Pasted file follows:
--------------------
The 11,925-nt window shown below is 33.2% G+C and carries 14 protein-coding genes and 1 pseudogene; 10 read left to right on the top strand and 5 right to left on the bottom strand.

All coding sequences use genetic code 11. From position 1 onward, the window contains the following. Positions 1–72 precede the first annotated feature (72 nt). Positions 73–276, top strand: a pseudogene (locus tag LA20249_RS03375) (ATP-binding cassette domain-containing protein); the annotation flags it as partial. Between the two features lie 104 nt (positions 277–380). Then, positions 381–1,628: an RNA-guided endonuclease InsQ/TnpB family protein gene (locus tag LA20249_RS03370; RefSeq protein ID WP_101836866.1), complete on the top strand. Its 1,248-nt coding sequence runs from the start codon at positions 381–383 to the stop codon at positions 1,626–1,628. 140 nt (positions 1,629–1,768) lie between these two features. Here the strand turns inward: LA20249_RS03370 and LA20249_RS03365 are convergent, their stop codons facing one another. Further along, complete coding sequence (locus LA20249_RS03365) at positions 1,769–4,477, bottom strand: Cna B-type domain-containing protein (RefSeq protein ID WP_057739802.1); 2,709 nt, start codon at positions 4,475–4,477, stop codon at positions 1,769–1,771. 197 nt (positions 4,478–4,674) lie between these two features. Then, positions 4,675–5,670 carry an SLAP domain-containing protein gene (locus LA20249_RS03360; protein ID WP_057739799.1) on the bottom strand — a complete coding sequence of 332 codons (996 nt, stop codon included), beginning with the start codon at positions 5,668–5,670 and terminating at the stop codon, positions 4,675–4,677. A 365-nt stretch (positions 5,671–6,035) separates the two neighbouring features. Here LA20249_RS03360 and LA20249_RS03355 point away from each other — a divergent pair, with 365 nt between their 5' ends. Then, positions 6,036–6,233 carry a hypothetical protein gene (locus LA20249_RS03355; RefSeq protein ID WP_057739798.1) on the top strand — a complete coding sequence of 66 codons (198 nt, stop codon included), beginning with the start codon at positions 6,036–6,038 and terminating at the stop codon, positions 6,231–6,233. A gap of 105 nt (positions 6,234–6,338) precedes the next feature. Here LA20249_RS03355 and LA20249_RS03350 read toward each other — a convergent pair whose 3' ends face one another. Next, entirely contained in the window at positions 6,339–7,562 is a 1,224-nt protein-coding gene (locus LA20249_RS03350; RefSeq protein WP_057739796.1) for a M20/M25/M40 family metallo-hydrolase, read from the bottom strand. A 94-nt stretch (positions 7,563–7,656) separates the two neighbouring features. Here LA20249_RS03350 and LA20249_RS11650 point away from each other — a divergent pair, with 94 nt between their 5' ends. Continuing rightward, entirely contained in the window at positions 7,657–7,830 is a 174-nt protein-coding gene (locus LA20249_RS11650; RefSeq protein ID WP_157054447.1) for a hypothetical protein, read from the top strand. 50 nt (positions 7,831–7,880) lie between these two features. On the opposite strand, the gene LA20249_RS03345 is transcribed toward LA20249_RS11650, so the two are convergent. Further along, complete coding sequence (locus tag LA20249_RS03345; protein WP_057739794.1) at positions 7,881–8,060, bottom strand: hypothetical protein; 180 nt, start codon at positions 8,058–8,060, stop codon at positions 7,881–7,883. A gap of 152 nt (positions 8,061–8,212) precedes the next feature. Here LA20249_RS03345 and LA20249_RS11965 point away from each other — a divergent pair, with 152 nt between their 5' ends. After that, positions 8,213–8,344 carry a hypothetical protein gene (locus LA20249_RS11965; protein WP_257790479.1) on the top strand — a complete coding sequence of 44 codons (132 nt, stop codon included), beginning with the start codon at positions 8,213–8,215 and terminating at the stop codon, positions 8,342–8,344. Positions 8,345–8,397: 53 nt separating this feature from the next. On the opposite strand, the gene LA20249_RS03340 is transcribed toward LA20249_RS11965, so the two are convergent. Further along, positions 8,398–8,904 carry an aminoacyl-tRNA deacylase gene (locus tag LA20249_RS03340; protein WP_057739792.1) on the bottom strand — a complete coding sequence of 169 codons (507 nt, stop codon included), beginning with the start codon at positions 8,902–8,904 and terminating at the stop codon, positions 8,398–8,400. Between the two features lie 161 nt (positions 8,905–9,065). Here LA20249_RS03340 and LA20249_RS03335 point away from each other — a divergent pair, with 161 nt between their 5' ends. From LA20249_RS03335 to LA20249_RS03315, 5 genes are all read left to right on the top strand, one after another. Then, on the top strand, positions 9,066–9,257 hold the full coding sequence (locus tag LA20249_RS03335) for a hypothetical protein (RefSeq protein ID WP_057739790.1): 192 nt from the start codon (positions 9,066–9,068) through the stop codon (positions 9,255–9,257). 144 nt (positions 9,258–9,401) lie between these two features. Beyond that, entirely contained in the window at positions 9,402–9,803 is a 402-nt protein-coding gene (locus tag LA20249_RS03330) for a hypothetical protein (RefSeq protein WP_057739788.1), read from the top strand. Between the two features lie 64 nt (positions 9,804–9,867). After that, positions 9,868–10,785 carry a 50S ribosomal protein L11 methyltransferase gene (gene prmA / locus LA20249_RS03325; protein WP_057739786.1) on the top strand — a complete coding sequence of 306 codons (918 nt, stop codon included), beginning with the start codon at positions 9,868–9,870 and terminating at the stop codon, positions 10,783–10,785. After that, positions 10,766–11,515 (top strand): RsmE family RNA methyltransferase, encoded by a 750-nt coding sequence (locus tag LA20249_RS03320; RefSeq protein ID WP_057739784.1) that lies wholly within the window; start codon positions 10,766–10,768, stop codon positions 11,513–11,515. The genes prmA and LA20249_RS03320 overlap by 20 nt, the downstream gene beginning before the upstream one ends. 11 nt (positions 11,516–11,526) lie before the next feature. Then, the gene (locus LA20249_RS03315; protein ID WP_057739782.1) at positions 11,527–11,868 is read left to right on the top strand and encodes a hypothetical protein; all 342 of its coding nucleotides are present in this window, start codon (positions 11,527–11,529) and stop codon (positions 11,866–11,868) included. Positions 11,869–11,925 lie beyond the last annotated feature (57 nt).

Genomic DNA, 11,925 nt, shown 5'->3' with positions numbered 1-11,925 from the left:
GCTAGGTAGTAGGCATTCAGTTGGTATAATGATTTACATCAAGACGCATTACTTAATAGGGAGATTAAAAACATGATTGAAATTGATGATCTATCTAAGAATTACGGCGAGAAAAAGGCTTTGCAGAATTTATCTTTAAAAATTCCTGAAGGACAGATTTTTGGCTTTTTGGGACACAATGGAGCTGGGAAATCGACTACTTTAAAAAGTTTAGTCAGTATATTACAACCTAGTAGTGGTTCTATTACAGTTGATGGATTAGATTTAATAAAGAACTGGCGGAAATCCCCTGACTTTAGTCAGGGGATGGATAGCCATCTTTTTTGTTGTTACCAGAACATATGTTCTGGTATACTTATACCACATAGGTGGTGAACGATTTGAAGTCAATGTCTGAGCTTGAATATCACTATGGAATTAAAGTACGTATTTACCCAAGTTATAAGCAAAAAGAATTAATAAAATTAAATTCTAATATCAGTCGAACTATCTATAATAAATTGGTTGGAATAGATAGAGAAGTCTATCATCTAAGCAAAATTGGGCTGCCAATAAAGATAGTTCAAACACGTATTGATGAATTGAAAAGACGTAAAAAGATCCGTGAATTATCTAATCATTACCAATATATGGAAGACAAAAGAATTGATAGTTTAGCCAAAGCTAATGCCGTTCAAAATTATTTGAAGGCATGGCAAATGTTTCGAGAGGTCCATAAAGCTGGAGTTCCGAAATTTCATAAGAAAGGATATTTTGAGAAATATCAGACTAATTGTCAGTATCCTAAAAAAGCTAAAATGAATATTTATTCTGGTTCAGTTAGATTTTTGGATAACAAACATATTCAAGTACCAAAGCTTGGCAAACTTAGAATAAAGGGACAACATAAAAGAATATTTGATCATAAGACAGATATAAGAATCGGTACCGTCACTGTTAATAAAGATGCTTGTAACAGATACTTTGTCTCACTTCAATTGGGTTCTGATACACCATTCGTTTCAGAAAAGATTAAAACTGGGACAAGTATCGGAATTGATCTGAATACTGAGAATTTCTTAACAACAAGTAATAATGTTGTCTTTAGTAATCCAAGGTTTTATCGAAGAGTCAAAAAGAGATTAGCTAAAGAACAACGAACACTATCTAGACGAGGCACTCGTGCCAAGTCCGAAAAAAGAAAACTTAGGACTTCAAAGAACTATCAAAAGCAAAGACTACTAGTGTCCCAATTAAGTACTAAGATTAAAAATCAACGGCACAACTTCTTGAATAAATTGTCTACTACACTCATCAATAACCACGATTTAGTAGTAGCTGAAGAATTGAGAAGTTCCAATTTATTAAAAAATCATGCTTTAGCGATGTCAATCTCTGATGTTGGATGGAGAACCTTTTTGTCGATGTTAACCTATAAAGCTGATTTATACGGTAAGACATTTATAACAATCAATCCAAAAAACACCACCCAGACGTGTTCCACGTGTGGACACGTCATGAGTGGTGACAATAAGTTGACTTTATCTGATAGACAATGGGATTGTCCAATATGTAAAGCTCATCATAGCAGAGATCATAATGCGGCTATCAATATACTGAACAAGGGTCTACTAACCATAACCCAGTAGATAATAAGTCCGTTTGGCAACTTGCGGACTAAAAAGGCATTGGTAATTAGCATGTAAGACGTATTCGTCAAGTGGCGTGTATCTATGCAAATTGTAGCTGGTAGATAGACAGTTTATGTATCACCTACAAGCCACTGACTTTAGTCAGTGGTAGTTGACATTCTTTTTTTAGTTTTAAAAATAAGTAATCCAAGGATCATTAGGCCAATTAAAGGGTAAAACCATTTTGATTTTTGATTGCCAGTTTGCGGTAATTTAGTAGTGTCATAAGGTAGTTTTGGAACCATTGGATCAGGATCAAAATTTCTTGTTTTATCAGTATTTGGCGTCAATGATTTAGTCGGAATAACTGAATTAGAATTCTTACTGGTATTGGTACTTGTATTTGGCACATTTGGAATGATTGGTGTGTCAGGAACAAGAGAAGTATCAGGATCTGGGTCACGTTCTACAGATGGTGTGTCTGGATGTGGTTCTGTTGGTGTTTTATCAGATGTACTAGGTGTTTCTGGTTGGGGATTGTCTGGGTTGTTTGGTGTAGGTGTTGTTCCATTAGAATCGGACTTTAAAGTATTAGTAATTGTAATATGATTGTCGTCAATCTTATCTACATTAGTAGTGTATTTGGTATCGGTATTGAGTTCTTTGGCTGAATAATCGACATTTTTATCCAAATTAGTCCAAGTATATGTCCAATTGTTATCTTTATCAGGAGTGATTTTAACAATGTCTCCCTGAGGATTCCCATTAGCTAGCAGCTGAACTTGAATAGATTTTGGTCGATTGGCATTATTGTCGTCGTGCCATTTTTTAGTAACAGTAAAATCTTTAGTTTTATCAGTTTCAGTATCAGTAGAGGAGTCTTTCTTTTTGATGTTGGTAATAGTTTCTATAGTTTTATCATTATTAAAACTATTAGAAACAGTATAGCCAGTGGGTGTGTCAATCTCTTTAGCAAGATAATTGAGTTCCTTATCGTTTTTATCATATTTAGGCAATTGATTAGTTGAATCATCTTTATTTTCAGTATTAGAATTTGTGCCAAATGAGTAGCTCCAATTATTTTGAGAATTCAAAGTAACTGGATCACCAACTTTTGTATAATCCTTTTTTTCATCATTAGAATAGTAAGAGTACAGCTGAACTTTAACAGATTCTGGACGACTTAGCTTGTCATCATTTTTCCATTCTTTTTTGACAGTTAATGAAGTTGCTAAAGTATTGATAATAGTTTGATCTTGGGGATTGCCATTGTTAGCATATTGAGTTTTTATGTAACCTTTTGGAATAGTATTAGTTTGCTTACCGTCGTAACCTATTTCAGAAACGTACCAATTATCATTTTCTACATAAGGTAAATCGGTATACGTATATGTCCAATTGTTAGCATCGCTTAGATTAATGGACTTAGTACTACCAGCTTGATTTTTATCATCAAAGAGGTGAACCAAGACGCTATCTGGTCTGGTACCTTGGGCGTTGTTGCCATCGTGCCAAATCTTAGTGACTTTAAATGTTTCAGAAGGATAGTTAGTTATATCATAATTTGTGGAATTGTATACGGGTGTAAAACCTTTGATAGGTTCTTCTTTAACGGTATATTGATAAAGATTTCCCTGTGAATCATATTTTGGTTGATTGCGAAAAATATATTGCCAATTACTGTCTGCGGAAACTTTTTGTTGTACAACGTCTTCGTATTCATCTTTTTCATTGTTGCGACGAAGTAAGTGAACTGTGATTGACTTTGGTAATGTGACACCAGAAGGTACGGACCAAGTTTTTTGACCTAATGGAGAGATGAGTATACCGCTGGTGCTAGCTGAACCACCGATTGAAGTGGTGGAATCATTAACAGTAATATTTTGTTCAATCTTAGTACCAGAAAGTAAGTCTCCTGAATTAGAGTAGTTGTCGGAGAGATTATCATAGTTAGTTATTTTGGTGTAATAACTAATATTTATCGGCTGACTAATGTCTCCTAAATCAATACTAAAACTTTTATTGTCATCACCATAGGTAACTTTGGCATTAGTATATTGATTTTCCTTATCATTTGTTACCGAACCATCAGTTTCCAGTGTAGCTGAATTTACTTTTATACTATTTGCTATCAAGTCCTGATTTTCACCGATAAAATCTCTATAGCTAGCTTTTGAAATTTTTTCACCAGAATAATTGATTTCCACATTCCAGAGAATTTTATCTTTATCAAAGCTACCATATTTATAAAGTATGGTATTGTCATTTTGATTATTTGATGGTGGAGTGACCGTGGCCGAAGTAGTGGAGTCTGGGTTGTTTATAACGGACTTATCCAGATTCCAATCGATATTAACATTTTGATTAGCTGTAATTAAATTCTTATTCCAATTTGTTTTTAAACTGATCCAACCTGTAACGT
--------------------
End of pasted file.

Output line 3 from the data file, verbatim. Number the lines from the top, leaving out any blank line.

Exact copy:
Genomic DNA, 11,925 nt, shown 5'->3' with positions numbered 1-11,925 from the left: